While I was already familiar with the general history of unrest in the Middle East, I appreciated Malala’s overview of the formation of Pakistan. I think it went a long way toward explaining how people could have “let” the Taliban take over; how low literacy rates meant that people had to trust what they were told, and how the intolerance and hatred crept in so slowly that many people did not see what was coming. The overview of her family’s history, specifically how her own father fought so hard for his education and the education of others, also explained how Malala grew up to be so passionate about the right to an education. Even though she didn’t win the Nobel Peace Prize, it’s great that she was nominated — her nomination has the possibility to inspire a whole generation. I can only hope that the youth of the world are paying attention and that Malala’s virtues are contagious, because there’s no limit to what a generation of people with her drive, courage, and enthusiasm can accomplish.
Aaron Hartzler credits his acting ability to all the practice he got at home. After all, having questions about his faith and his sexuality weren’t exactly encouraged by his strict, Christian parents. If he wanted to stay out of trouble, he had to pretend to believe what they believed and to behave as they thought he should. As a child, he found it easy to get swept up in the excitement over the thought that Jesus might come down and take them all away to heaven at a moment’s notice. As a teen, though, Aaron had begun to enjoy his time on Earth too much to hope for the rapture. He also began to question many of the strict rules his parents upheld in the name of religion — especially the rules against listening to popular music and going to the movies. He began sneaking around and breaking rules and, what started off as smaller/more innocent lies, soon became intricately planned deceptions and full-fledged rebellion. Though I grew up attending church, my Presbyterian upbringing was very liberal and I found it fascinating [and sometimes horrifying] to see how vastly different it could have been even though his religion was based on the same holy book as mine.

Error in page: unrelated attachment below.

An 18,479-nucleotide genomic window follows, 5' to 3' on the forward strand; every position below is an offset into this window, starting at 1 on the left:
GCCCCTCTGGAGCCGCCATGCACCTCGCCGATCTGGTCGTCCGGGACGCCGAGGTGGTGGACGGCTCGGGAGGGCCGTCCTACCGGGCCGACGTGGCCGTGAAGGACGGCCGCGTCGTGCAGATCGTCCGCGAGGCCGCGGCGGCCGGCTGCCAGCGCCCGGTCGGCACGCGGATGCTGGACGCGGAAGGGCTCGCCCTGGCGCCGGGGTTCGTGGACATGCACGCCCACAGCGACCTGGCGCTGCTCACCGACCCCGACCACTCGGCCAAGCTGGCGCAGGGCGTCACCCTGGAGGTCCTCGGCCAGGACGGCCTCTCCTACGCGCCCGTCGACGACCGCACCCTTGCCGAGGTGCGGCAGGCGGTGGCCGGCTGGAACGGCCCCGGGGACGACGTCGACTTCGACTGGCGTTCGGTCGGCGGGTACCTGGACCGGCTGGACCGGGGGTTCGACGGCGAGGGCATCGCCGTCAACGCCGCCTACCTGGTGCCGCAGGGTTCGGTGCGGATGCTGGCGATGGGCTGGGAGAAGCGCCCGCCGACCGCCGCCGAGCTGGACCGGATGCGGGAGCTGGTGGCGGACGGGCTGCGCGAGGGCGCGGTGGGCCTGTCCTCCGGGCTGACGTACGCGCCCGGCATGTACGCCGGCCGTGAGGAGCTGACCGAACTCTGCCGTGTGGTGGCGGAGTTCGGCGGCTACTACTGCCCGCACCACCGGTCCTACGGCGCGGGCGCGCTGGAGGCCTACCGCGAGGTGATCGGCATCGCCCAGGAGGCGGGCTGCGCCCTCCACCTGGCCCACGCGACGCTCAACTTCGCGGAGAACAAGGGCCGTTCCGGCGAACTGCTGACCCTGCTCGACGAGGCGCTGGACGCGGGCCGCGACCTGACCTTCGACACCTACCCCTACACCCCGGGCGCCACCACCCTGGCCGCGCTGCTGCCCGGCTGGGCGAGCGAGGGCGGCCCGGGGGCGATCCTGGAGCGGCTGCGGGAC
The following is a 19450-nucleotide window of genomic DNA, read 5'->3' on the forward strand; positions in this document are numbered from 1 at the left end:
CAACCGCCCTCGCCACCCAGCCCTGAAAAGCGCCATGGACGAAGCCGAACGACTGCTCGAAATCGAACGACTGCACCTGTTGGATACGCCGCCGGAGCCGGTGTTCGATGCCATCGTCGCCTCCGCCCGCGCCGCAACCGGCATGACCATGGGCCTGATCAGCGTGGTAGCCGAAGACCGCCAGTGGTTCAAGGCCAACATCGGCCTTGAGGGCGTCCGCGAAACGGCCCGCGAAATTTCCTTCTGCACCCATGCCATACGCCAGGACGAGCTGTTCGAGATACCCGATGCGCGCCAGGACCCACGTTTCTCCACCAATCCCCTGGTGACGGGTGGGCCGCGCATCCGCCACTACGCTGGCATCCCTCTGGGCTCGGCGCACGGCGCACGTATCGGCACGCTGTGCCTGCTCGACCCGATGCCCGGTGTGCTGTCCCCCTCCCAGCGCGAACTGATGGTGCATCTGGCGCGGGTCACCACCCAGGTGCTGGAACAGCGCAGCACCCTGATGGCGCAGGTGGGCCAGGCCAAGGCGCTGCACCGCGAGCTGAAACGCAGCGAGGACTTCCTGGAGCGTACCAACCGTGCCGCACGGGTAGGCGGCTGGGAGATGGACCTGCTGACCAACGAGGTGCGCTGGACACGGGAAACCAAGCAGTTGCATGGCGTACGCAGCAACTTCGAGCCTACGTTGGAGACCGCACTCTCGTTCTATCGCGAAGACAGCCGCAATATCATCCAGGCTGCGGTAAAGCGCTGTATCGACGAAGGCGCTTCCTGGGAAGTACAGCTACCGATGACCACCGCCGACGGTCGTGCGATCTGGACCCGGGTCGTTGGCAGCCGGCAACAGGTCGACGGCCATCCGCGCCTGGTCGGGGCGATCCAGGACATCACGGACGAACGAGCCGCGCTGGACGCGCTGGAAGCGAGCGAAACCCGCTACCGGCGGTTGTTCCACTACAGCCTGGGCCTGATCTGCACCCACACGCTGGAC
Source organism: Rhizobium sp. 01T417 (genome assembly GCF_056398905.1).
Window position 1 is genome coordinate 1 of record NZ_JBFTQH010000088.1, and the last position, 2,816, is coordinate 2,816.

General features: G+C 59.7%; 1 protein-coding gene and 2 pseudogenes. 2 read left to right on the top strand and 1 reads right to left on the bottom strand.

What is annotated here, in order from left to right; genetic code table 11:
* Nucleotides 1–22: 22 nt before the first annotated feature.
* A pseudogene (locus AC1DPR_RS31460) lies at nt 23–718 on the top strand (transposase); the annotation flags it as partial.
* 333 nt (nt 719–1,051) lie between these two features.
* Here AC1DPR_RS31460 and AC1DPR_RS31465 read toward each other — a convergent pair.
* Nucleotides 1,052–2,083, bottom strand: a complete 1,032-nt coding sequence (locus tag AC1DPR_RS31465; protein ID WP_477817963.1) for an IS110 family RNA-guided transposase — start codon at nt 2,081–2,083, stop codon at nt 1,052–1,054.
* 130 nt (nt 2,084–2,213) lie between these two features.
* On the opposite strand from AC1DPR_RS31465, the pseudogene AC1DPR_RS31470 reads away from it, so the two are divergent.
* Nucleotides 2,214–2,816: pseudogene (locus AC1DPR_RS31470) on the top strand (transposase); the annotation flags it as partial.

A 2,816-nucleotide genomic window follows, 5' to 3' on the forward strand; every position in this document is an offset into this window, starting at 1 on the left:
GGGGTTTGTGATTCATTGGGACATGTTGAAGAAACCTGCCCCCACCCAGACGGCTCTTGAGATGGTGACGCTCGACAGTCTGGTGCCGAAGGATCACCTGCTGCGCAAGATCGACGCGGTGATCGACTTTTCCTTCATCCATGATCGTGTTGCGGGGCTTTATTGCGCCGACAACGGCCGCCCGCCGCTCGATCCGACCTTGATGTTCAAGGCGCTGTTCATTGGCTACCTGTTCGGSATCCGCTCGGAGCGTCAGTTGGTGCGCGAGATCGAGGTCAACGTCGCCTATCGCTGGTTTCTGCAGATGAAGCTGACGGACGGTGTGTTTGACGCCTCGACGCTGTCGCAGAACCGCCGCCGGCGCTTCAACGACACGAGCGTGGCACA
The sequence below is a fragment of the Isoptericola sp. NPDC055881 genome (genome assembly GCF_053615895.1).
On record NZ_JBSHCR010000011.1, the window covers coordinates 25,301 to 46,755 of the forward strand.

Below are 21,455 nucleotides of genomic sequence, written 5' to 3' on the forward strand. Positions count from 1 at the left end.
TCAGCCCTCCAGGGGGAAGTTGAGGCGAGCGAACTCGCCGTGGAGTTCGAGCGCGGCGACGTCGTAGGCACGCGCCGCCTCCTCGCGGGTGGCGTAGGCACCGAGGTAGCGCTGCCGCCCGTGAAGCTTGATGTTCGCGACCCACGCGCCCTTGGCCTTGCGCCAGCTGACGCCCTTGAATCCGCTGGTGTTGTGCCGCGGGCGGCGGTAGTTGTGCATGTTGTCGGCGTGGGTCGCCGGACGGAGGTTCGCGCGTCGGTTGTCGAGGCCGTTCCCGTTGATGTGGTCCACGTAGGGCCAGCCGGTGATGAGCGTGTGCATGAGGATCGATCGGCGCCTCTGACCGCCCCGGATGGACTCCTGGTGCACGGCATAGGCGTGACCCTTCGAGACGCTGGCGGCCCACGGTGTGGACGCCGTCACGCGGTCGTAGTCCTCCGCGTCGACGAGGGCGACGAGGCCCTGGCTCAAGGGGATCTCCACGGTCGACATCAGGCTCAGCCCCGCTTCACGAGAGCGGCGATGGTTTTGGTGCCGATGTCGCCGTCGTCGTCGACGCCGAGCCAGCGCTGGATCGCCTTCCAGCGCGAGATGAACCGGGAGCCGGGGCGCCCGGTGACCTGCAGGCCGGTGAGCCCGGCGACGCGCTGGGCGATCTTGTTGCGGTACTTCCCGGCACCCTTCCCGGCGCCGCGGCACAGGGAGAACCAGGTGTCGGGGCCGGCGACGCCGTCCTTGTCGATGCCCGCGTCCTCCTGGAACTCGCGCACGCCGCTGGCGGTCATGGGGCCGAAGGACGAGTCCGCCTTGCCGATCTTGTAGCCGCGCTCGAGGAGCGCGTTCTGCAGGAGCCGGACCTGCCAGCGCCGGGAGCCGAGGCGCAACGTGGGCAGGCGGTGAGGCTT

[NOTE: I get that this was not written to be a tween/teen book, but I think even tweens and teens could benefit from the organizational tips and tricks given. Plus, I know I have adult followers who would totally appreciate hearing about this book!]